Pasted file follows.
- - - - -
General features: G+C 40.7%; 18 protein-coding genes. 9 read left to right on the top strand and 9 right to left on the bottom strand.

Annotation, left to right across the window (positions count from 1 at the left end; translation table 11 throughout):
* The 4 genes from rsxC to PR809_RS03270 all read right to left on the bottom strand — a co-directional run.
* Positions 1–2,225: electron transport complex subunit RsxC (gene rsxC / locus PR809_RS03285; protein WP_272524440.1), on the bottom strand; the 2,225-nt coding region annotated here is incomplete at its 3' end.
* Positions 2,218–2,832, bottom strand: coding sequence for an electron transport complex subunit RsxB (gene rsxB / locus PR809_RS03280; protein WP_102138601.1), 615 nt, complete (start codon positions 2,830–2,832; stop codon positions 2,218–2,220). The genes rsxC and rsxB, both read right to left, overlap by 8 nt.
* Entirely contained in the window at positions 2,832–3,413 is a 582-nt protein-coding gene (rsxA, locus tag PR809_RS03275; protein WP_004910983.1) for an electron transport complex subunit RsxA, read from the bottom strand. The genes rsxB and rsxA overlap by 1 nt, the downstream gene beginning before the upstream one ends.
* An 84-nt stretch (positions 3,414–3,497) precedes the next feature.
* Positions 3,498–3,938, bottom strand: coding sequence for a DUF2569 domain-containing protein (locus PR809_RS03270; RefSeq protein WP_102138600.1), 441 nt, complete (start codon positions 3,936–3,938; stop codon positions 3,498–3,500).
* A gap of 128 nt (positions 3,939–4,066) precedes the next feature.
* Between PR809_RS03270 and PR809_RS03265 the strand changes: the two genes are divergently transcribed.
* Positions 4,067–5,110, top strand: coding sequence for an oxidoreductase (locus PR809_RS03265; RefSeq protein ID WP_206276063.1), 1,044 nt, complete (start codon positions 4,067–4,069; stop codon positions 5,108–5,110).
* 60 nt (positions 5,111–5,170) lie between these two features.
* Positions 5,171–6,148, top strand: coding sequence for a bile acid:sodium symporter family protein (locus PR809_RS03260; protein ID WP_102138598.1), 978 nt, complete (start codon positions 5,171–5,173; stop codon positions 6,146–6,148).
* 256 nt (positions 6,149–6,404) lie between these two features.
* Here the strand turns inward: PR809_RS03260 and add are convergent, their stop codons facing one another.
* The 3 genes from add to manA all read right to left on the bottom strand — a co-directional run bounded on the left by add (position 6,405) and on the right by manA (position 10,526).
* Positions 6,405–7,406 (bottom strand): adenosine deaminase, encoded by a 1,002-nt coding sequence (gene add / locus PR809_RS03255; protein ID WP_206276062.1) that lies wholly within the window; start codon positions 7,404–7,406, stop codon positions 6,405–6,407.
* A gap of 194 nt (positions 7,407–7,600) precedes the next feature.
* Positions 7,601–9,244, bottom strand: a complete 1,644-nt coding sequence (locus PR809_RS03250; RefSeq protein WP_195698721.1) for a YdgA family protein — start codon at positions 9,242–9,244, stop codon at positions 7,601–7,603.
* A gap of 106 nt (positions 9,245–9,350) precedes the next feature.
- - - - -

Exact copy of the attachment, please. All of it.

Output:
General features: G+C 40.7%; 18 protein-coding genes. 9 read left to right on the top strand and 9 right to left on the bottom strand.

Annotation, left to right across the window (positions count from 1 at the left end; translation table 11 throughout):
* The 4 genes from rsxC to PR809_RS03270 all read right to left on the bottom strand — a co-directional run.
* Positions 1–2,225: electron transport complex subunit RsxC (gene rsxC / locus PR809_RS03285; protein WP_272524440.1), on the bottom strand; the 2,225-nt coding region annotated here is incomplete at its 3' end.
* Positions 2,218–2,832, bottom strand: coding sequence for an electron transport complex subunit RsxB (gene rsxB / locus PR809_RS03280; protein WP_102138601.1), 615 nt, complete (start codon positions 2,830–2,832; stop codon positions 2,218–2,220). The genes rsxC and rsxB, both read right to left, overlap by 8 nt.
* Entirely contained in the window at positions 2,832–3,413 is a 582-nt protein-coding gene (rsxA, locus tag PR809_RS03275; protein WP_004910983.1) for an electron transport complex subunit RsxA, read from the bottom strand. The genes rsxB and rsxA overlap by 1 nt, the downstream gene beginning before the upstream one ends.
* An 84-nt stretch (positions 3,414–3,497) precedes the next feature.
* Positions 3,498–3,938, bottom strand: coding sequence for a DUF2569 domain-containing protein (locus PR809_RS03270; RefSeq protein WP_102138600.1), 441 nt, complete (start codon positions 3,936–3,938; stop codon positions 3,498–3,500).
* A gap of 128 nt (positions 3,939–4,066) precedes the next feature.
* Between PR809_RS03270 and PR809_RS03265 the strand changes: the two genes are divergently transcribed.
* Positions 4,067–5,110, top strand: coding sequence for an oxidoreductase (locus PR809_RS03265; RefSeq protein ID WP_206276063.1), 1,044 nt, complete (start codon positions 4,067–4,069; stop codon positions 5,108–5,110).
* 60 nt (positions 5,111–5,170) lie between these two features.
* Positions 5,171–6,148, top strand: coding sequence for a bile acid:sodium symporter family protein (locus PR809_RS03260; protein ID WP_102138598.1), 978 nt, complete (start codon positions 5,171–5,173; stop codon positions 6,146–6,148).
* 256 nt (positions 6,149–6,404) lie between these two features.
* Here the strand turns inward: PR809_RS03260 and add are convergent, their stop codons facing one another.
* The 3 genes from add to manA all read right to left on the bottom strand — a co-directional run bounded on the left by add (position 6,405) and on the right by manA (position 10,526).
* Positions 6,405–7,406 (bottom strand): adenosine deaminase, encoded by a 1,002-nt coding sequence (gene add / locus PR809_RS03255; protein ID WP_206276062.1) that lies wholly within the window; start codon positions 7,404–7,406, stop codon positions 6,405–6,407.
* A gap of 194 nt (positions 7,407–7,600) precedes the next feature.
* Positions 7,601–9,244, bottom strand: a complete 1,644-nt coding sequence (locus PR809_RS03250; RefSeq protein WP_195698721.1) for a YdgA family protein — start codon at positions 9,242–9,244, stop codon at positions 7,601–7,603.
* A gap of 106 nt (positions 9,245–9,350) precedes the next feature.